Home GRACE B. PROCTOR vs. MICHAEL MORAN.

213 Mass. 405

November 11, 1912 - January 29, 1913

Suffolk County

Present: RUGG, C. J., HAMMOND, LORING, BRALEY, & SHELDON, JJ.

Lis Pendens. Summary Process for Possession of Land. Landlord and Tenant.

In a summary process under R. L. c. 181, for the possession of certain premises that had been occupied by the defendant under a lease from the plaintiff, which had been terminated for non-payment of rent by a notice in writing under R. L. c. 129, § 11, given by the plaintiff to the defendant one month before the date of the writ, it is no defense that an action is pending for the possession of the same premises brought by the plaintiff against the defendant under the same statute in a municipal court about seven months before the date of the writ in the present action in which the plaintiff obtained judgment and the defendant appealed to the Superior Court, filing a bond as required by R. L. c. 181, § 6.


SUMMARY PROCESS under R. L. c. 181, for the possession of certain premises, consisting of two large rooms on the first floor and the basement of No. 195 Hampden Street in Boston. Writ

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in the Municipal Court of the Roxbury District of the City of Boston dated December 2, 1911.

The answer set up as a bar the pendency of the former action which is mentioned in the opinion, such former action having been brought under the same statute in the same municipal court on May 9, 1911, the plaintiff having obtained a judgment for possession and the defendant having appealed to the Superior Court and having given a bond under R. L. c. 181, § 6.

On appeal of the present case to the Superior Court it was tried before Dana, J. At the close of the evidence the defendant asked for sixteen rulings, which the judge refused to make on the ground that they were incorrect or immaterial. He found for the plaintiff for possession and costs. The defendant alleged exceptions to the refusal of the rulings requested and to the admission of certain evidence which is referred to in the opinion as not having harmed the defendant.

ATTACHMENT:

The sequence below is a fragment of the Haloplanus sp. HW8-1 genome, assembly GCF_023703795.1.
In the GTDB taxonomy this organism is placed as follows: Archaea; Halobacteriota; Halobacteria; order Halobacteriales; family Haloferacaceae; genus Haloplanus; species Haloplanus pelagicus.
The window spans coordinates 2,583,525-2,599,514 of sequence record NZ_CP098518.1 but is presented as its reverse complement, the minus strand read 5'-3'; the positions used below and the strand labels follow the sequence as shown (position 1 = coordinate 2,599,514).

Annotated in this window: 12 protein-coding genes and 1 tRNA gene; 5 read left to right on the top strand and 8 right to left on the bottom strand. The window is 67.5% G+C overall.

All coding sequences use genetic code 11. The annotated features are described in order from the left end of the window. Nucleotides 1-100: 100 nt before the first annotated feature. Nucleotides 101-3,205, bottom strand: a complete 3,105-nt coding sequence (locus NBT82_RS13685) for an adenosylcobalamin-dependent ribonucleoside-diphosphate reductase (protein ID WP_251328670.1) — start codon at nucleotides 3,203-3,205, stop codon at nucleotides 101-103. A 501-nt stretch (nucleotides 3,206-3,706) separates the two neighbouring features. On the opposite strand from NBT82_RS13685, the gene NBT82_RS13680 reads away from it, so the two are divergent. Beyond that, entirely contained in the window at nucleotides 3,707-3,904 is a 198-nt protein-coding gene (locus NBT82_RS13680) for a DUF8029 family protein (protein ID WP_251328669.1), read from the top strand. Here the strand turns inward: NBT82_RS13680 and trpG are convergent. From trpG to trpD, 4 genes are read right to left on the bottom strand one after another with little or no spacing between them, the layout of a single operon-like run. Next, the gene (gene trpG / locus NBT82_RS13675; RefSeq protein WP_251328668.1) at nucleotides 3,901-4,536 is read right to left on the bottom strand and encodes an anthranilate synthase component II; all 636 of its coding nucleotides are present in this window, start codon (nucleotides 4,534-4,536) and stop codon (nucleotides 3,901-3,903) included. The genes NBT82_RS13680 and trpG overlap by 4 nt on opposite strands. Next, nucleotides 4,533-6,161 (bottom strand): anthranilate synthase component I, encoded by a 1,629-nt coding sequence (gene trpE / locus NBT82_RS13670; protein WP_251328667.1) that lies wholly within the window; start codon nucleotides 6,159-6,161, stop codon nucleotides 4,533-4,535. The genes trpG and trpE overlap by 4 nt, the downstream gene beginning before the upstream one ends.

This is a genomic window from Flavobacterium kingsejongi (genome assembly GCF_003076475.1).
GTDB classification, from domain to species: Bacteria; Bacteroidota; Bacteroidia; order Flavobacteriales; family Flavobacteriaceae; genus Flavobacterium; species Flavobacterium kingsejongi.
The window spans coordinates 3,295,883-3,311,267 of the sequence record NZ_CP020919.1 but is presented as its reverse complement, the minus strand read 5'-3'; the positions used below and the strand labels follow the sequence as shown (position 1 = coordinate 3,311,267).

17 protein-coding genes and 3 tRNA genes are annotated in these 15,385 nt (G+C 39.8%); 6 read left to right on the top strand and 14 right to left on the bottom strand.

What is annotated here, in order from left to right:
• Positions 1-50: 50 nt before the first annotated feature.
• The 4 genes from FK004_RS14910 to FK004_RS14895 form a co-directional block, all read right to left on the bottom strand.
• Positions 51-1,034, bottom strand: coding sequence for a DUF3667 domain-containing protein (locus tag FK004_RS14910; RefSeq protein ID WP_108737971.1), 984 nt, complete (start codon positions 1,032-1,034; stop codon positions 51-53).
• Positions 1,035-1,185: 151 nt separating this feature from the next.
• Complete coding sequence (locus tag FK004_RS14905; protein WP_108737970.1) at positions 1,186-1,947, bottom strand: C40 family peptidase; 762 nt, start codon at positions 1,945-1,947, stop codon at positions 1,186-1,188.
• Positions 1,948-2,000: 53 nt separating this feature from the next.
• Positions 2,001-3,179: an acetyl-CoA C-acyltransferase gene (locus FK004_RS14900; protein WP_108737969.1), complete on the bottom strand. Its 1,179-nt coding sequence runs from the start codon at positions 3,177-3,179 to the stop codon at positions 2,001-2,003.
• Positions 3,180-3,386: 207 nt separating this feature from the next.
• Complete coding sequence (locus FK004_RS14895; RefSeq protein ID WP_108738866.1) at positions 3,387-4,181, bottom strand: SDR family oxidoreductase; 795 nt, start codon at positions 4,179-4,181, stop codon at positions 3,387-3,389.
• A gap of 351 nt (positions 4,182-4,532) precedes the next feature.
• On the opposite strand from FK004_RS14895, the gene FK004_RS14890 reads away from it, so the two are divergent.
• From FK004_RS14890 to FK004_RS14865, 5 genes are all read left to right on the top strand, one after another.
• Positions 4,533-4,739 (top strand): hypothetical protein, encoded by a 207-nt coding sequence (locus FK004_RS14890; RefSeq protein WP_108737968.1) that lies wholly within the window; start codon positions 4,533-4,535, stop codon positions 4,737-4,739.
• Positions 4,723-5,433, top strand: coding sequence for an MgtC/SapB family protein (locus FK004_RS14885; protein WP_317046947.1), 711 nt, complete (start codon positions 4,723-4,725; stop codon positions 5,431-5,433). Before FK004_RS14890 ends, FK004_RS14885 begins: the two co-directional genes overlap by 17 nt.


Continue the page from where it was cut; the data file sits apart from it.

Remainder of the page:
S. W. Wagner, for the defendant, submitted a brief.

H. R. Scott, for the plaintiff.


SHELDON, J. It was contended by the plaintiff and conceded by the defendant that the latter's only right to the premises was under the lease given to him by the plaintiff, which was in evidence; that he had paid no rent under this lease since a time before May 9, 1911, and that the plaintiff on November 2, 1911, had served upon him a notice to quit and deliver up the leased premises in fourteen days from that date. He paid no rent after that date. These facts entitled the plaintiff to recover unless some affirmative defense was shown. R. L. c. 129, § 11; c. 181, § 1.

The defendant has not disputed what has been said above, but contends that the pendency of the earlier action brought by the plaintiff against him to recover possession of the same premises and still pending in the Superior Court constitutes of itself a good defense to this action on the merits. But plainly that cannot be so. So far as appears the plaintiff had given the defendant no notice under R. L. c. 129, § 11, before bringing that action, and could not have recovered therein. And it is certain that the issue raised therein, whether she was entitled to possession of the leased premises on May 9, 1911, was different from the issue in this case, whether she was so entitled on December 2, 1911. Obviously the

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first issue might call for a negative, and the second for an affirmative answer. Thayer v. Carew, 13 Allen 82 .

The bringing of the earlier action in no respect altered the defendant's position for the better, or gave him any new right to possession. Nor did his appeal and giving of a bond under R. L. c. 181, § 6, have any such effect.

It has not been argued that the bringing by the plaintiff of an action of contract against the defendant in March, 1911, to recover damages for his failure to put in a water closet as he had agreed to do, afforded any defense to this action, especially as no judgment had been entered in that case. It could have had no such effect.

No harm was done to the defendant by the admission of the testimony as to his failure to put in a water closet, or by the refusal to give the rulings for which he asked as to that. On the conceded facts, the plaintiff was entitled to judgment in any event.

We need not consider his requests for rulings in detail. All of them which were not wholly immaterial were rightly refused.

Exceptions overruled.